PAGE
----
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In Network Battle, ABC's Iger Is Polite


The television networks try to beat each other's brains in nightly when it comes to ratings, but an effort is being made to maintain civility in their war of words.

Capital Cities/ABC President Robert Iger sent a message to his staff earlier this week reminding them that their ratings press releases should not attack the other networks.

The missive came in response to an ABC release Tuesday on prime-time results for Sept. 16-22, the first week of the new TV season. The announcement noted that CBS' lineup--which nosed out ABC for second place in the Nielsen standings--was "the oldest-skewing schedule in 16 years."

That reference prompted a flurry of phone calls, including one from CBS Entertainment President Leslie Moonves to his close friend Ted Harbert, chairman of ABC Entertainment. Moonves stated publicly at a luncheon earlier this month that the networks were being counterproductive in bashing each other, especially with cable chipping away at their audience.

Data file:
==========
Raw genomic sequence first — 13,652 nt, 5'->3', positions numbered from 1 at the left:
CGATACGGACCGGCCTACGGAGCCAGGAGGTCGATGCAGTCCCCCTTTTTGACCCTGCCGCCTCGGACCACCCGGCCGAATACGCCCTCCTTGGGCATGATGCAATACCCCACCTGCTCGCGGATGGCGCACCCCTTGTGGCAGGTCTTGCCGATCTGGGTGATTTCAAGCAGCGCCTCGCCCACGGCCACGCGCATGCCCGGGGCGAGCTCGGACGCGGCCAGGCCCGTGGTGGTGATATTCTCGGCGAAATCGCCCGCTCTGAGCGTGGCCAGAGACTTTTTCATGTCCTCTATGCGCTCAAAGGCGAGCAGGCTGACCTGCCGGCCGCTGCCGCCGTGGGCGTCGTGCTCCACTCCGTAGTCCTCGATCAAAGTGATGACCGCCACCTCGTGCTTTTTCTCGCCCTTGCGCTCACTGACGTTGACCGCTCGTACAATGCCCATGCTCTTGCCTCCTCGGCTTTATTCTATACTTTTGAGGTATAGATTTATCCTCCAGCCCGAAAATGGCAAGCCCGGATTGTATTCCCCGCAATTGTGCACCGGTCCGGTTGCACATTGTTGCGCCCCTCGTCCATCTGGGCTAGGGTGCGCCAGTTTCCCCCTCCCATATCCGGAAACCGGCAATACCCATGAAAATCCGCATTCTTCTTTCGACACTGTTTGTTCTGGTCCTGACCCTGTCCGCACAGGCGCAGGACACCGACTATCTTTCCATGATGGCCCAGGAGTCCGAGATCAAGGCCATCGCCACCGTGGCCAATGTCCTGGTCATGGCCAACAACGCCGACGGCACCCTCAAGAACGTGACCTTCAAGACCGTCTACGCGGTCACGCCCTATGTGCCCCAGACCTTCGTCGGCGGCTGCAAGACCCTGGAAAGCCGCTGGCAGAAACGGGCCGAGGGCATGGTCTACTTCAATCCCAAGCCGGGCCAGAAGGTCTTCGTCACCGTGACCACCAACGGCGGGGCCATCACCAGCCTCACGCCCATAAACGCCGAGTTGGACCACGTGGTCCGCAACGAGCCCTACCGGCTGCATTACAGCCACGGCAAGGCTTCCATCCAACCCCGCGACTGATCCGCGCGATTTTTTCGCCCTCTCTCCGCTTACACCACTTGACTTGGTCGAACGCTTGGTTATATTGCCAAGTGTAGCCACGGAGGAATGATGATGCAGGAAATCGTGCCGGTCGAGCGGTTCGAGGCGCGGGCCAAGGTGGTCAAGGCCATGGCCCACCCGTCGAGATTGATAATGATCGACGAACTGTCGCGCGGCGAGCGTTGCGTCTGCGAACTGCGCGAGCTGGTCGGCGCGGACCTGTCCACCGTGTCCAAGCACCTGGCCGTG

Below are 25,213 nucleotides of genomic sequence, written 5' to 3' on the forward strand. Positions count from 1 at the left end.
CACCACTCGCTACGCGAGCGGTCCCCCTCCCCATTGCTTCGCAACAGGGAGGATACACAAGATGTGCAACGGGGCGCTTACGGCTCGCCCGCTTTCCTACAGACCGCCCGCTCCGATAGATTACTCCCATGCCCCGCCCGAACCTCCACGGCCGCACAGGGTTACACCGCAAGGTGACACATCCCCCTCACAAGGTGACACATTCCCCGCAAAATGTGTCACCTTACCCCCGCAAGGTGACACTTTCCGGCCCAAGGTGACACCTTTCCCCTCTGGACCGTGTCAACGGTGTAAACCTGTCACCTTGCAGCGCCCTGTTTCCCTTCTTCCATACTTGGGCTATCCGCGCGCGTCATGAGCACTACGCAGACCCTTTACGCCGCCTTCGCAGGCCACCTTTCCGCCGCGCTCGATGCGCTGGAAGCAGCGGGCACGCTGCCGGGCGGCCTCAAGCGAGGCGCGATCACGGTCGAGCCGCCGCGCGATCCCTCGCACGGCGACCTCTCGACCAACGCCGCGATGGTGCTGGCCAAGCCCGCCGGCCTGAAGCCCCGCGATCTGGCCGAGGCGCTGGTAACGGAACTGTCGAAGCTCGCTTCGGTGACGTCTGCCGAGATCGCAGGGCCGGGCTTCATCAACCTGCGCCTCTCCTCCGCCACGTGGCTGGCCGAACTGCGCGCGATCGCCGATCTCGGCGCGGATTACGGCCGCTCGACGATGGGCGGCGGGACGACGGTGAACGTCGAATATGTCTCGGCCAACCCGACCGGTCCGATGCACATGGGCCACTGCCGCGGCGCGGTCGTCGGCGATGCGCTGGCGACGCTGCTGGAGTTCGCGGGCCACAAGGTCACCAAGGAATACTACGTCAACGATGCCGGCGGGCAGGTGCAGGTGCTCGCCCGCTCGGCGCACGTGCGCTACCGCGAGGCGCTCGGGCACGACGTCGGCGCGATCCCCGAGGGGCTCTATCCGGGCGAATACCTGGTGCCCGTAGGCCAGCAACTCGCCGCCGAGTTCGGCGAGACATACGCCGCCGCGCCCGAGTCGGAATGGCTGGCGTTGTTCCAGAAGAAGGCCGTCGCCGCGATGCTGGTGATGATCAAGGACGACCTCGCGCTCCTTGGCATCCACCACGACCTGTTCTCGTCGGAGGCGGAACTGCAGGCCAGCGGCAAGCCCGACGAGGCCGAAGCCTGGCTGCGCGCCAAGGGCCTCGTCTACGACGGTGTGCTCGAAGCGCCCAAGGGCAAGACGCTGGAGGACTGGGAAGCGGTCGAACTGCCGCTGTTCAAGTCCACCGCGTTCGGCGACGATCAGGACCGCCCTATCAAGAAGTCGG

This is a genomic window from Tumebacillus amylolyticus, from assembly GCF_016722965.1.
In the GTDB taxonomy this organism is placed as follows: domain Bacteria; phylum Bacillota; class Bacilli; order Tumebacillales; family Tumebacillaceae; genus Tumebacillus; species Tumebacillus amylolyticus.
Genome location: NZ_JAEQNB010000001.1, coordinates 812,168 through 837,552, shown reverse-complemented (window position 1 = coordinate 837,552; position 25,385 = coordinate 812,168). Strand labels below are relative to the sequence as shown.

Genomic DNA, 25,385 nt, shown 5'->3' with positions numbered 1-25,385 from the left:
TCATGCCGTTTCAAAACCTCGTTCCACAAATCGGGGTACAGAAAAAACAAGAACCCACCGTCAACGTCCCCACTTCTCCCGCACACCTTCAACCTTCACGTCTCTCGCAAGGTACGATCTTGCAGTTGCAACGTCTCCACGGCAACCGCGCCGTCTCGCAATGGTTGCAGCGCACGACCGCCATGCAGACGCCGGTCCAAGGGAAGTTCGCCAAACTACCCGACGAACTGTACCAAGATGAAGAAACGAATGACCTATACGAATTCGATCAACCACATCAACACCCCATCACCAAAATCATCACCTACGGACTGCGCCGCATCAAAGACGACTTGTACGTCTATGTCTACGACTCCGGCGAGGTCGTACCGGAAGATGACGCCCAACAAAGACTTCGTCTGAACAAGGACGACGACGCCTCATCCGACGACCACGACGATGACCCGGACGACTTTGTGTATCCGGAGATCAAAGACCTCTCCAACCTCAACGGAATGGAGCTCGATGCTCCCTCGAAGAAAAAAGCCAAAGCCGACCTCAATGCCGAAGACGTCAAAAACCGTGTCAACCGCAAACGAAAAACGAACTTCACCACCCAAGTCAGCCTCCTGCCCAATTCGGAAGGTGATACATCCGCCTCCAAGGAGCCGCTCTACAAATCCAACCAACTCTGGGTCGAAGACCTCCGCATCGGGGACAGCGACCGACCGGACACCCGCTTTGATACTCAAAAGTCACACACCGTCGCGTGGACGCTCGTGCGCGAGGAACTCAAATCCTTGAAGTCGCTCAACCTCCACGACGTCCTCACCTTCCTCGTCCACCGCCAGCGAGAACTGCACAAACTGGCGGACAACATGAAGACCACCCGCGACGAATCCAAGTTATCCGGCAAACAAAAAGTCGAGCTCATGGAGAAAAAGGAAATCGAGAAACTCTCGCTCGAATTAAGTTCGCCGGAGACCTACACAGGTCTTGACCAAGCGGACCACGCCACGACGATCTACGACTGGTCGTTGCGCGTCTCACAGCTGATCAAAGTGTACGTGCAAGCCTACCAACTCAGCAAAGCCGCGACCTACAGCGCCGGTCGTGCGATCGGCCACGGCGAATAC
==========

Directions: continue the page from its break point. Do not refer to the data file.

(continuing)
An ABC spokeswoman said Iger acted unilaterally after seeing the release, calling his message "a reminder to let us know to stay on the high road."

CBS has increased its ratings by appealing to an older audience, which is less attractive to major advertisers. ABC still ranks second in younger demographics behind NBC but has seen its ratings fall sharply compared with last year.

The spin associated with the weekly ratings has become increasingly elaborate, in part because of the different criteria involved. Although most newspapers report the number of households tuning in, the networks tend to focus on the 18-49 and 25-54 age brackets, which are paramount in determining advertising rates. Another standard is total viewership, which reflects the actual number of people watching.

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